These are a selection of violent news stories from just a few months in 1956, mostly related to people in Van Nuys, but also in Canoga Park and Burbank.

It is common to look back at the 1950s, especially in Los Angeles, as a less violent and less chaotic era. Old-time residents of the San Fernando Valley remember it as a verdant, peaceful, fun, and safe place. 

But there was actually a 62% increase in crime in the SFV from 1954-55.[1]

More Police Asked for West Part of Valley

True one could buy a house for $14,000. But the average US household income in 1956 was $5,000 a year or about $96 (before tax) dollars a week.  And nobody drove their children to school in Los Angeles. The kids walked or biked. Affordable houses and children on foot: two extinct attributes of life in Southern California.

Then, as now, the horrors of sudden death were attributable to two beloved things profuse in our city: cars and guns. 

1/9/56: Burbank motorcycle officer, William Catlin, 44, said he owes his life to citizens who helped him subdue youth he said threatened to kill him during questioning. Reginald Lemon, 18 was booked on suspicion of assault with intent to commit murder.

5/14/56: Three persons were shot to death, a fourth critically wounded, at 19859 Saticoy St., Canoga Park. Regis Johnston, 35 went berserk and killed his wife Jean, 30 and Bessie Mungall, 35 and wounded Bessie’s husband John, 40. Regis Johnston then took his own life by shotgun.

6/18/56: Rudolph Liberace, 24, of Van Nuys, brother of pianist Lee Liberace, is shown in jail after his arrest as a burglary suspect.

9/30/56: Protecting the mid 1950s’ 600,000 residents of the San Fernando Valley (2018: 1.75 million) were 418 LAPD officers who were crammed into the 1933 Van Nuys City Hall which was designed to only house 45 cops. The new regional police buildings that were later built around the San Fernando Valley in the late 1950s and early 1960s helped alleviate the primitive conditions of the old headquarters.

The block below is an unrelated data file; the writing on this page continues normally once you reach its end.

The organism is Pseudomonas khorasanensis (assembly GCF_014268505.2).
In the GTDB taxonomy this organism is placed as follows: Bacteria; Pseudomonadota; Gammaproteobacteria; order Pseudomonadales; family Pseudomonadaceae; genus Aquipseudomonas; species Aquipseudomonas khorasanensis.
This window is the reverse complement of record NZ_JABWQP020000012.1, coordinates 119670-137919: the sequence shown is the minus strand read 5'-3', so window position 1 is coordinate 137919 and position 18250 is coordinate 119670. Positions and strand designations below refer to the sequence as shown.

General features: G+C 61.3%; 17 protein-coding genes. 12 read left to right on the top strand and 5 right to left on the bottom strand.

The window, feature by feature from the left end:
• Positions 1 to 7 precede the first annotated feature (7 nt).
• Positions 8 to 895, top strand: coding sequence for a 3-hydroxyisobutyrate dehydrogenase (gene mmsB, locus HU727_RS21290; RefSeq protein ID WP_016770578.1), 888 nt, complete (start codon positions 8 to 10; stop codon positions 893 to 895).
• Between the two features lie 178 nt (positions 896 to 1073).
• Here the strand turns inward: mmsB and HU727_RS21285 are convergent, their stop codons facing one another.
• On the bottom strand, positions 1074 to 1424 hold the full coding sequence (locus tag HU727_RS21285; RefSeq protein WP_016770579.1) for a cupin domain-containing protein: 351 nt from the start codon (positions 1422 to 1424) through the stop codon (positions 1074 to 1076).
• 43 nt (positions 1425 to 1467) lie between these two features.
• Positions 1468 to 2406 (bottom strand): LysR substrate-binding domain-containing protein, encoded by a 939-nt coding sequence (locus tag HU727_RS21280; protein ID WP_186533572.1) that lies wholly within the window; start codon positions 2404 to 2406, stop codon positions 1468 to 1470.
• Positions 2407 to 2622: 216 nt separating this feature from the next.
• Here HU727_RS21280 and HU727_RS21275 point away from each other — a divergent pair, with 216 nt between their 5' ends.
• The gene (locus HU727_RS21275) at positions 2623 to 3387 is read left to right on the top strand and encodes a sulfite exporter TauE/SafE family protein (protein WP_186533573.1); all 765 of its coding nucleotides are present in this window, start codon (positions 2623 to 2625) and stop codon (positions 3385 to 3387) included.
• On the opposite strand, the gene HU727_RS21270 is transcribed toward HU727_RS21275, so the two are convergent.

10/18/56: In the midst of a strike by laborers at Hydro-Aire, Inc. in Burbank, a striker’s wife in Van Nuys, Mrs. Patricia Laszlo, 21, of 9920 Saticoy St. was cooking dinner when a masked, leather jacketed thug entered the house and beat her and knocked her out. He struck her in the abdomen and threatened to burn her fingers on a stove if her husband, James Laszlo, 22, a machinist, did not return to work. The International Association of Machinists, Lodge 727 is the union picketing the plant at 3000 Winona St. Burbank.

10/23/56: Twenty-one juveniles were arrested for vandalism including Robert E. Farmer, 18 of 15001 Paddock St., Van Nuys who was apprehended by custodians as he and a friend attempted to crack a safe in the student store at San Fernando High School, 11133 O’Melveny St. Both were booked on suspicion of burglary.

11/23/56: A 31-year old mother of a 10-year-old boy took a 22-caliber rifle, shot her son to death and then killed herself. Julia McIrvin of 7240 Woodman Ave., Van Nuys, died in the Valley Emergency Hospital along with her son. Twice divorced, she suffered from mental issues.

11/30/56: A Youth Dies, 4 Hurt in 3-Car Smashup on Sepulveda. The youth was a native of Germany, Karl Schmidl, 21, who was driving southbound in his lightweight, imported car when he plowed into a northbound car with four people driven by Leonard W. Kraska, 30, of 14259 Vanowen St. Van Nuys; James Robert Parker, 48 of 9261 Wakefield Ave, Van Nuys; and Earl Schapps, 53, of 8850 Tyrone Ave. Van Nuys.


[1]10/4/1956 LA Times: “More Police Asked For West Part of Valley”

Writer/photographer

2 Comment on “1956: Crazy Times

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